Cyber Bullying

MySpace Smears?

"I had bad acne when I was younger. Stuff that people would say about me is ‘pizza face' or ‘butter face,' and that would mean everything's hot but her face," explains 17-year-old Austyn. "If it was a perfect world, I probably wouldn't wear makeup, but I feel like my makeup is my security blanket."

Austyn says she is constantly harassed by one particular student. "The bully is in my history class. That's the class I'm struggling with the most, and I think the bully is the reason behind that. I've ditched that class before, because I just didn't even want to have to deal with her," she says.

Austyn shows Dr. Phil cameras the painstaking effort she puts into her appearance. "When I'm picking an outfit, I always make sure, Is it OK? Is it too revealing? Because people think I'm a slut. I get called 'whore,' '*face,' 'sags,' and that really hurts, because they're saying that I've had sex so much that my vagina's loose," she says. "Even in my yearbook, they circled my picture, and they put sag. People just don't like me, and I don't know why. They just don't even give me a chance."

Jay sat down with the tormented teen to document her experiences. 

"Tell me specifically what happened," he says.


"I had a friend, and we got into a fight one day. She and her friend went on my MySpace and changed everything," Austyn reveals.

"They just completely took over your MySpace page and even changed the password so you didn't have control over it any more," Jay summarizes.

"They put, ‘Call me if you want to *' and my cell phone number. ‘Hi, my name is Saggy.' I had people calling me all through the night saying they were touching themselves to my pictures," Austyn recalls. "I can still hear the voice. It was just like, ‘I'm touching myself. You're so pretty.' I turned off my phone at that point, and I just started crying."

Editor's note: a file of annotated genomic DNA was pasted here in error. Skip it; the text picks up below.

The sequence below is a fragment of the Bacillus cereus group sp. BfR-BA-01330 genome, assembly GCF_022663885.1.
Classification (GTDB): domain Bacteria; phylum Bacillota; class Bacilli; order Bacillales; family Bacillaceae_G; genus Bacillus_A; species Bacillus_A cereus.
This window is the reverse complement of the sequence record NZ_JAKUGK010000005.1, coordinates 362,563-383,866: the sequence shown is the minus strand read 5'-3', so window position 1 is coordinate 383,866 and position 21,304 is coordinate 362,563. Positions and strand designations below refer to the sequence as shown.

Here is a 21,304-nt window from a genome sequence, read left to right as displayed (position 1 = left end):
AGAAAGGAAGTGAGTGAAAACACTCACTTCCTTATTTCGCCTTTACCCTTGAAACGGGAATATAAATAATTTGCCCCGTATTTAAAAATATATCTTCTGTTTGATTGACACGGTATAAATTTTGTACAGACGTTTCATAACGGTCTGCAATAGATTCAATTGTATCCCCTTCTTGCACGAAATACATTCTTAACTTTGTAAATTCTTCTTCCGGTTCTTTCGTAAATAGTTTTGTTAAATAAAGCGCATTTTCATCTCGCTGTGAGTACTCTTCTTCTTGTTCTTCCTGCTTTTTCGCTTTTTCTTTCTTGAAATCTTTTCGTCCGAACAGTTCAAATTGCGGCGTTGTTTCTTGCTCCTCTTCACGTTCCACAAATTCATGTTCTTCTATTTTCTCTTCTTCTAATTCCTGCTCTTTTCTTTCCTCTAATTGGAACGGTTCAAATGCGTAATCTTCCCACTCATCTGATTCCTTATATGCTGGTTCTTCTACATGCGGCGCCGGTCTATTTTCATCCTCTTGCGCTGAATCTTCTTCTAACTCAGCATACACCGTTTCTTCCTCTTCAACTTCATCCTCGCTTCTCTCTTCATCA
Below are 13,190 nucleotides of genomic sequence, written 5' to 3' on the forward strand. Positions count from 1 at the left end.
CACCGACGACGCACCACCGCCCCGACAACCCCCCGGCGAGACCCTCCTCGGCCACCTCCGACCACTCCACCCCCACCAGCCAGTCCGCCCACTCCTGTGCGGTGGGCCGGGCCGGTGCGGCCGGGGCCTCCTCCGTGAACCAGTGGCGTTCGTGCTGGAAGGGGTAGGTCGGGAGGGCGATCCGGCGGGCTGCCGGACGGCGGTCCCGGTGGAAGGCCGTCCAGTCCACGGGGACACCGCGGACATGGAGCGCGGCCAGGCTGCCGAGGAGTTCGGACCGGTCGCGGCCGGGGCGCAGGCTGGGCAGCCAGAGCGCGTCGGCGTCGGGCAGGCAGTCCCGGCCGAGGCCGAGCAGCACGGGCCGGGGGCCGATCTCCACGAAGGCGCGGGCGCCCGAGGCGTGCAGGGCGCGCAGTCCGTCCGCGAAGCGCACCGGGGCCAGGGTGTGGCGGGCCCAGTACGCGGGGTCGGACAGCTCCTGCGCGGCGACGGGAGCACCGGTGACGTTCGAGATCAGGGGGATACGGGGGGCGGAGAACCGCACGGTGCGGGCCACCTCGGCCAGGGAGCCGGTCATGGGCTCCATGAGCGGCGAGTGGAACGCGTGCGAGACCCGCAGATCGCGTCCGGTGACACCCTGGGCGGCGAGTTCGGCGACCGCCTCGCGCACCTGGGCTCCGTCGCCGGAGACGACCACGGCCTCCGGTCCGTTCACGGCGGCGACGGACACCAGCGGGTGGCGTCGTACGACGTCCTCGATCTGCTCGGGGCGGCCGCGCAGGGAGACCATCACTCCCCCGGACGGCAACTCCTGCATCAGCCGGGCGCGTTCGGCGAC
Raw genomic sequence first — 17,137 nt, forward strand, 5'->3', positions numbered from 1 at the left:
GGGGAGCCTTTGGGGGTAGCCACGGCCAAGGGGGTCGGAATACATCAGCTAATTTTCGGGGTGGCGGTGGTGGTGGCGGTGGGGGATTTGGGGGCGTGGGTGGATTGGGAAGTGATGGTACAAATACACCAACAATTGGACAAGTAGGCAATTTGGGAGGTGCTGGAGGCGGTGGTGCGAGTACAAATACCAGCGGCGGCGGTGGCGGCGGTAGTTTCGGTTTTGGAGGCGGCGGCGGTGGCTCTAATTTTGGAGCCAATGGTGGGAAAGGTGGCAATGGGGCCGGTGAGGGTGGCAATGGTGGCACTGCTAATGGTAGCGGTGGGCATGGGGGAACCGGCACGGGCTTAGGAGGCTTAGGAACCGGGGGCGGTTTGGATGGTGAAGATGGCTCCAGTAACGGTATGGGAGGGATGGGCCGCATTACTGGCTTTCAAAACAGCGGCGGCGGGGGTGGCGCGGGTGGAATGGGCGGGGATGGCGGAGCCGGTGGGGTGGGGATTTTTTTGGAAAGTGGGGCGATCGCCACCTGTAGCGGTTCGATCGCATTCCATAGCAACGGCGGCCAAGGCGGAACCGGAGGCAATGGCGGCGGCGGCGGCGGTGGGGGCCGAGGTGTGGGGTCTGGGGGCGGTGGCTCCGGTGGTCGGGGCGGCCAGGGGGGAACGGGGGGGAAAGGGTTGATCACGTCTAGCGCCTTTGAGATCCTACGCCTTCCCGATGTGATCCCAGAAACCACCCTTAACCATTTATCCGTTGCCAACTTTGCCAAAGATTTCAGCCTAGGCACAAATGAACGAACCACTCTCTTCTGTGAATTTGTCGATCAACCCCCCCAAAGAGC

"People read this, and they take it as the truth," Jay says.

"I just felt like everyone was against me," she shares.

"How did you get your parents to understand?"

"My sister made me tell them. I was embarrassed to show them, because I didn't want them to judge me at all, thinking any of this was true about me. We ended up going to the police station and changing my cell phone number," Austyn replies. She reflects on how cyber bullying has affected her and her fellow students. "This has absolutely taken control of high school."

Back in his studio, Dr. Phil turns to Austyn's mother, Dana. "Did you complain to the school?" he asks.

"I didn't go to the school about what's happening now. I didn't want to go the school to talk to the teacher, but the original incident, I went to the parents and to the sheriff's station," she replies.

"And they told you what?" Dr. Phil inquires.

"The parents said, ‘Not my child. Prove it.' The sheriff's station actually said it was my fault for not monitoring her use of the computer, which I absolutely agree with them," she responds. "She was too young, I should have been monitoring it. But at 17, I think it's unrealistic." 

In his new book, Jay includes warning signs to determine if your child is being bullied. "You have to look for when your kids make up excuses to not go to school. Every kid wants to skip class, but you have to make sure that there's no pattern," he explains. "Number two, they would often be angry, or sad, or depressed and withdrawn from their friends and family."

The third sign is children are often hurt by a particular person or group. "Even if they do come to tell you about, ‘Oh, this person's doing this,' a lot of time, it's not just typical teenage behavior," Jay continues. "Four, they're frequently picked on in the presence of other people. Number five, mistakes are turned into a big deal by somebody else. If their friends are around and they just jump on everything they do, then that is definitely a sign that they are being bullied."

The sixth sign is if a child's belongings are frequently missing. "Number seven, if they're always being confronted with lies and rumors about them at school, then that's definitely a sign that they may be bullied," he says.